What is the Washington Monument made of

The White House

Important spaces and media presentation in public

Today's White House has a total of 132 rooms, 35 bathrooms, 8 stairwells and 3 elevators. There is also a swimming pool, a tennis court, a cinema and the bowling alley bought by President Richard Nixon. Barack Obama also left his mark. He had a basketball court added. Although only the white villa with the columns and the round porch is shown in photos and during reports in the media, other important buildings belong to the "White House Complex", such as the main building or the Executive Mansion, the west wing and the east wing .

The East Room of the main building is the largest room in the White House. Receptions, press conferences and concerts take place there. All presidents who died in office, such as Abraham Lincoln and John F. Kennedy, were laid out here for the public. State banquets are held in the State Dining Room. The private rooms of the presidential family are located on the second floor of the Executive Mansion. The offices of the President, the First Lady and their employees can be found in the west wing. The White House has been a National Historic Landmark since December 19, 1960. This title is used to designate places in the USA that have a special historical significance.

Marriages and Births in the White House

So far, all presidents of the United States have lived in the White House - the only exception is George Washington, who laid the foundation stone. But only one president got married there during his tenure: Grover Cleveland married his wife Frances Folsom, 28 years his junior, on June 2, 1886. His second daughter, Esther, is the only child to date to be born in the White House.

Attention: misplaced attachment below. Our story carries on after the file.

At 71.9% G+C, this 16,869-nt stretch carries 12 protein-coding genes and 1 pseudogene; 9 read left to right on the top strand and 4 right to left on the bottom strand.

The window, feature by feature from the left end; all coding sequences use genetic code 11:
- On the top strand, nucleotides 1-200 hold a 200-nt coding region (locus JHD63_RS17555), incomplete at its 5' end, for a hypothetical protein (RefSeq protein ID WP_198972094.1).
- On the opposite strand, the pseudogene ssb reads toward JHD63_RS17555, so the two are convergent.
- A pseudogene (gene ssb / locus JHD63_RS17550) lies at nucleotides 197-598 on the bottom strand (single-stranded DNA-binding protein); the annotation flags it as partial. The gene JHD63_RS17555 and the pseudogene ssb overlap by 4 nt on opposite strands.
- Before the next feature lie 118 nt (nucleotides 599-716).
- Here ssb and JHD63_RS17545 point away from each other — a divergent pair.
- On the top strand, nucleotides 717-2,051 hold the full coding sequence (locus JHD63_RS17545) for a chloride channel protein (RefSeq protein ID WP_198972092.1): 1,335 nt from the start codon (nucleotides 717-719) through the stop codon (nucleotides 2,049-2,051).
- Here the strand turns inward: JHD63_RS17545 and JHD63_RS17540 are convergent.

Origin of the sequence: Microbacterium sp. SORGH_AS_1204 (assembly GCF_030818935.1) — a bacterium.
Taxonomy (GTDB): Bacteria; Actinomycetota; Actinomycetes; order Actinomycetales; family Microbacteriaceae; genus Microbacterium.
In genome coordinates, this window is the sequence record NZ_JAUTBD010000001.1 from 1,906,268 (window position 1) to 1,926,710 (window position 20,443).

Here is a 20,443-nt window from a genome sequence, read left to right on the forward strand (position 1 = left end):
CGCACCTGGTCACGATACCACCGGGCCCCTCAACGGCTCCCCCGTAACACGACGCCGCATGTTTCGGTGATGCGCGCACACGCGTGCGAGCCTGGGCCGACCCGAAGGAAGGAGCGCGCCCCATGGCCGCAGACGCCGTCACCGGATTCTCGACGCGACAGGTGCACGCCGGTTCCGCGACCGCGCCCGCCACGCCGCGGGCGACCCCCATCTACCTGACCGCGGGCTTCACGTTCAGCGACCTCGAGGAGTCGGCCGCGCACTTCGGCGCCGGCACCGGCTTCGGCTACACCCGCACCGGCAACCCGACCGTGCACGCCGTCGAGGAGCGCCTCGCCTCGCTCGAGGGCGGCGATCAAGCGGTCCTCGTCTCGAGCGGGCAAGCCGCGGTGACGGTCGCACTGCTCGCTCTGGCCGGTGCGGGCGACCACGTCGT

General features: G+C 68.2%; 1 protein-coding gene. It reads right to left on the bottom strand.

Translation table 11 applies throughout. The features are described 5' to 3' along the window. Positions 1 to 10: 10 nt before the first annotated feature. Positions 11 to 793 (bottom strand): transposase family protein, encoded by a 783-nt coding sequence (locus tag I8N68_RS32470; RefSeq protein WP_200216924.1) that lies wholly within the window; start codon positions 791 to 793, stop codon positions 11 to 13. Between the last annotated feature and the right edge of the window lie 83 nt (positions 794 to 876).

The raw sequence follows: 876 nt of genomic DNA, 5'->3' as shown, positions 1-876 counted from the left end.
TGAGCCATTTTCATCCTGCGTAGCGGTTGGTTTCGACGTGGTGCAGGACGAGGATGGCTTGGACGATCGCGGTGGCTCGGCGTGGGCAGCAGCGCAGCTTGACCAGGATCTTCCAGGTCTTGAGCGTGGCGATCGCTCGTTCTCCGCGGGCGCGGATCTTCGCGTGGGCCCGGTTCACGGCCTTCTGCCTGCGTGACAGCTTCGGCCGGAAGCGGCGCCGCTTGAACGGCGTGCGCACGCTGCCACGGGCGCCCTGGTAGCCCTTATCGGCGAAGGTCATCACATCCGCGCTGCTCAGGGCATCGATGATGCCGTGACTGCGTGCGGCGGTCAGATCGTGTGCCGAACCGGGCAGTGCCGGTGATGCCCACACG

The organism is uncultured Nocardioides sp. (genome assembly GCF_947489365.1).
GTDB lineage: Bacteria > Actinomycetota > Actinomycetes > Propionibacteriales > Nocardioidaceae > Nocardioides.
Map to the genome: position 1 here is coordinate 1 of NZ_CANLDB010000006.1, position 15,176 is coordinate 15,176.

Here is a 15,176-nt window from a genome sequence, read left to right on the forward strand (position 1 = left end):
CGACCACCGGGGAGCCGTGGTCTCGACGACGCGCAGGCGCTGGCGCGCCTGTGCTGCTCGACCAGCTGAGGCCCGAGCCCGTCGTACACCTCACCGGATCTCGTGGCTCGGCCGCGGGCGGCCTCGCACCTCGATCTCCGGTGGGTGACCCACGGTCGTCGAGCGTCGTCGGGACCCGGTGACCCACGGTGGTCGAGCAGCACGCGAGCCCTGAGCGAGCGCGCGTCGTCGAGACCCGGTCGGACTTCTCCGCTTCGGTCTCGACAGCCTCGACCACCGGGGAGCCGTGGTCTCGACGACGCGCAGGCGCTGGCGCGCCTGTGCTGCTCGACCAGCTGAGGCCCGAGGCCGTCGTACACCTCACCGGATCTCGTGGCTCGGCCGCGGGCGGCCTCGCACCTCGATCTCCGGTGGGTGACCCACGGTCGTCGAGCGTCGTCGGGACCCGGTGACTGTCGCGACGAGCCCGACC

However, there were many others who also swore eternal love in the seat of government. Between 1821 and 1994 the wedding bells rang a total of 17 times. It was mostly the daughters of incumbent heads of state, such as Tricia Nixon Coy, Lynda Johnson Robb or Alice Roosevelt Longworth.

Conclusion: The construction of the White House began with the first President of the United States. Washington itself never moved in, and it wasn't until his successor became president that the building was completed. So far, all heads of state have lived in the White House and have left their fingerprints on the historic building through renovations or additions. The former floor plan has been changed over time and adapted to modern requirements. Only part of the complex is open to the public and known from press coverage: the East Room and the Oval Office.